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Publication Detail
The use of expanded carrier screening of gamete donors
  • Publication Type:
    Journal article
  • Publication Sub Type:
  • Authors:
    Payne MR, Skytte A-B, Harper JC
  • Publisher:
    Oxford University Press (OUP)
  • Publication date:
  • Journal:
    Human Reproduction
  • Status:
  • Print ISSN:
  • Language:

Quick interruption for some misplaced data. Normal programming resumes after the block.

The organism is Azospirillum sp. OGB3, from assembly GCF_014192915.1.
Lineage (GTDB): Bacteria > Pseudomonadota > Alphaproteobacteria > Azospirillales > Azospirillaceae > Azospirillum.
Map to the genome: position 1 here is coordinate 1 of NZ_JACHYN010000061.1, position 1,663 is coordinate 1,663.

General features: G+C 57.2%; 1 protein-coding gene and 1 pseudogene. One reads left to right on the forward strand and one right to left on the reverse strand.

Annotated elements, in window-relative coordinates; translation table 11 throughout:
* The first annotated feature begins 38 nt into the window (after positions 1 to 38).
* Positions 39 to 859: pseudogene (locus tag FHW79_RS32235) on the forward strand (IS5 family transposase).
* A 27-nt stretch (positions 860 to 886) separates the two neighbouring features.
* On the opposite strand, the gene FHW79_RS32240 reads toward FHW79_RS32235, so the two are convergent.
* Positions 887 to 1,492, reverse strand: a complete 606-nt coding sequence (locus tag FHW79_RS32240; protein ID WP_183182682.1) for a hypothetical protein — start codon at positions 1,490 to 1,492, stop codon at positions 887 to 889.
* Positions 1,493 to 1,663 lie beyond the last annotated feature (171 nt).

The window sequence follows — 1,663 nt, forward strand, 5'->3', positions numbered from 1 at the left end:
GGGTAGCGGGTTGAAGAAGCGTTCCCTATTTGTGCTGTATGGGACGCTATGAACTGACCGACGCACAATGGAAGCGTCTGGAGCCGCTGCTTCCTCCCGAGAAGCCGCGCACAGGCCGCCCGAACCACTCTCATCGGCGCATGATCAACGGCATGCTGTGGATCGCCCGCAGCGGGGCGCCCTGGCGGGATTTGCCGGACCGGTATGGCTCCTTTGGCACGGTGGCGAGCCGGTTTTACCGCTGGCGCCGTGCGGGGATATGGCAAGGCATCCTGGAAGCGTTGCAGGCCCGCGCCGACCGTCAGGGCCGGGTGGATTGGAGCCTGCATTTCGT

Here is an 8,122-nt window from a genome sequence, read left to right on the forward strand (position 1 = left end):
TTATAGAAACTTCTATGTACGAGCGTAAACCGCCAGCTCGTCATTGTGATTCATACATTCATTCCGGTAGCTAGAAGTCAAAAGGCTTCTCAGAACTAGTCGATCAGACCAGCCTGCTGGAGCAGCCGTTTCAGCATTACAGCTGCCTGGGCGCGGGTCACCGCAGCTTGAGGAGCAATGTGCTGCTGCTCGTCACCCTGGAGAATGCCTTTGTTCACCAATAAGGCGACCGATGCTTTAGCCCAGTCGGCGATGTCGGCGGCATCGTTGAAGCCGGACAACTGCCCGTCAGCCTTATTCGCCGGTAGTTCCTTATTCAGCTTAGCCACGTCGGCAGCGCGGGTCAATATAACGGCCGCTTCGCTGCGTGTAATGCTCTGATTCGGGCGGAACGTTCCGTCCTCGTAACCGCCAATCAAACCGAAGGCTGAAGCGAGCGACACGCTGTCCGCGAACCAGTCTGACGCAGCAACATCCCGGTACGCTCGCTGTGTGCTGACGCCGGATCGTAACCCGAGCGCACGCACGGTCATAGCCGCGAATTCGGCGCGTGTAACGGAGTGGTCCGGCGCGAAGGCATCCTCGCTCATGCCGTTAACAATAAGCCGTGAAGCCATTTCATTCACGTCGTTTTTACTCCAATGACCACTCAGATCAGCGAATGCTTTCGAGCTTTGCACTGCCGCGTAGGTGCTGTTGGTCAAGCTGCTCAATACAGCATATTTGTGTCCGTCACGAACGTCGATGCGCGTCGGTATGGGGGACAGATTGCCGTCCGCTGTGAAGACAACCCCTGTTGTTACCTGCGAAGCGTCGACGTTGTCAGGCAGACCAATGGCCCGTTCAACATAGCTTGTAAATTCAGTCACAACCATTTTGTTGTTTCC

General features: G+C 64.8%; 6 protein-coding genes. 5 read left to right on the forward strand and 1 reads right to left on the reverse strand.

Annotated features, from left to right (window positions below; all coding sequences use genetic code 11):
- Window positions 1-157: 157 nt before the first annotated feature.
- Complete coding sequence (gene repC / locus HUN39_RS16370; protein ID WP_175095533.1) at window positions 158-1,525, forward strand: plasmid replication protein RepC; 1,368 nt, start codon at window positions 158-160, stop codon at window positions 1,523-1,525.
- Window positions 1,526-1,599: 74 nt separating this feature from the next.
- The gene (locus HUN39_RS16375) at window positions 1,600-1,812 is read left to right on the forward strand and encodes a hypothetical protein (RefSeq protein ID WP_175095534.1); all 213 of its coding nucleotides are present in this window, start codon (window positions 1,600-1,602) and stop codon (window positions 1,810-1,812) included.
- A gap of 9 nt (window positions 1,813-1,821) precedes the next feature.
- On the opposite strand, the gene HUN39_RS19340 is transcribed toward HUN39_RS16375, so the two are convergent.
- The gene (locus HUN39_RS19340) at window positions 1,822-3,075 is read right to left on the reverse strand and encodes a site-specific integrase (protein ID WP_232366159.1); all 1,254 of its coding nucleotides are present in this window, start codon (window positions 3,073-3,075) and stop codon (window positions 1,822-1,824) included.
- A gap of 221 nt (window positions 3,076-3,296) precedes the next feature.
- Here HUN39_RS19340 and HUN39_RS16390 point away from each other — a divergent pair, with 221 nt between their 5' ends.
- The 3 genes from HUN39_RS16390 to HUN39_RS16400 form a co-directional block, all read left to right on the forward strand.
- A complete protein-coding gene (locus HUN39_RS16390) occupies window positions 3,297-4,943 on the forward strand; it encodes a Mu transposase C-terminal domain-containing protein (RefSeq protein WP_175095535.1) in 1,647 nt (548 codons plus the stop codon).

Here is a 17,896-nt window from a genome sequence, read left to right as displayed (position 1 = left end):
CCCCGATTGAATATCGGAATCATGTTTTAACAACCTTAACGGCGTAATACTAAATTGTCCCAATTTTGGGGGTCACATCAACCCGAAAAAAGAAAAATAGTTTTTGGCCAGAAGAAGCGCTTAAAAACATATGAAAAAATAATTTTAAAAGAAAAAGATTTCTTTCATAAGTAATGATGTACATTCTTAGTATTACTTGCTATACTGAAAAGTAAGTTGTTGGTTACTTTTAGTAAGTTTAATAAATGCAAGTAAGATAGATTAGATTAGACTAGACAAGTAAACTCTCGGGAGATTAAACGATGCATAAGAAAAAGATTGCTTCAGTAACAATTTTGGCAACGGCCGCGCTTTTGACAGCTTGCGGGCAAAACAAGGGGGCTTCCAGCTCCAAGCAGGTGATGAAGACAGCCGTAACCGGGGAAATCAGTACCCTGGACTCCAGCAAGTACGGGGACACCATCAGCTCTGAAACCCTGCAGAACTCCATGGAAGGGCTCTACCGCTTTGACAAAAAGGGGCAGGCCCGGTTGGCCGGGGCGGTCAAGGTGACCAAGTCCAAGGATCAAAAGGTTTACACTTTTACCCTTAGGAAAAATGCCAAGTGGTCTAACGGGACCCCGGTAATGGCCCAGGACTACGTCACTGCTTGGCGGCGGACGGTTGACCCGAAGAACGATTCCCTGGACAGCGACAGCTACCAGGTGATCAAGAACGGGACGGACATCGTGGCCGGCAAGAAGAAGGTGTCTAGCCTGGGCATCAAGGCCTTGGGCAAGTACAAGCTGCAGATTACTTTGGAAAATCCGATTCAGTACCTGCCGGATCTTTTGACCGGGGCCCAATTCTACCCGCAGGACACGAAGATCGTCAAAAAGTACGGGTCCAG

STUDY QUESTION What are the sperm and egg donor rejection rates after expanded carrier screening (ECS)? SUMMARY ANSWER Using an ECS panel looking at 46/47 genes, 17.6% of donors were rejected. WHAT IS KNOWN ALREADY The use of ECS is becoming commonplace in assisted reproductive technology, including testing of egg and sperm donors. Most national guidelines recommend rejection of donors if they are carriers of a genetic disease. If the use of ECS increases, there will be a decline in the number of donors available. STUDY DESIGN, SIZE, DURATION A review of the current preconception ECS panels available to donors was carried out through an online search. The genetic testing results of donors from Cryos International were analysed to determine how many were rejected on the basis of the ECS. PARTICIPANTS/MATERIALS, SETTING, METHODS Data on gamete donors and their carrier status was provided by Cryos International, who screen donors using their own bespoke ECS panel. The ECS panels identified through the review were compared to the Cryos International panel and data. MAIN RESULTS AND THE ROLE OF CHANCE A total of 16 companies and 42 associated ECS panels were reviewed. There were a total of 2673 unique disorders covered by the panels examined, with a mean of 329 disorders screened. None of these disorders were common to all panels. Cryos International screen 46 disorders in males and 47 in females. From 883 candidate donors, 17.6% (155/883) were rejected based on their ECS result. Carriers of alpha-thalassaemia represented the largest proportion of those rejected (19.4%, 30/155), then spinal muscular atrophy (15.5%, 24/155) and cystic fibrosis (14.8%, 23/155). LIMITATIONS, REASONS FOR CAUTION Panel information was found on company websites and may not have been accurate. WIDER IMPLICATIONS OF THE FINDINGS This study highlights the need for consistent EU regulations and guidelines that allow genetic matching of gamete donors to their recipients, preventing the need to reject donors who are known carriers. A larger ECS panel would be most beneficial; however, this would not be viable without matching of donors and recipients.
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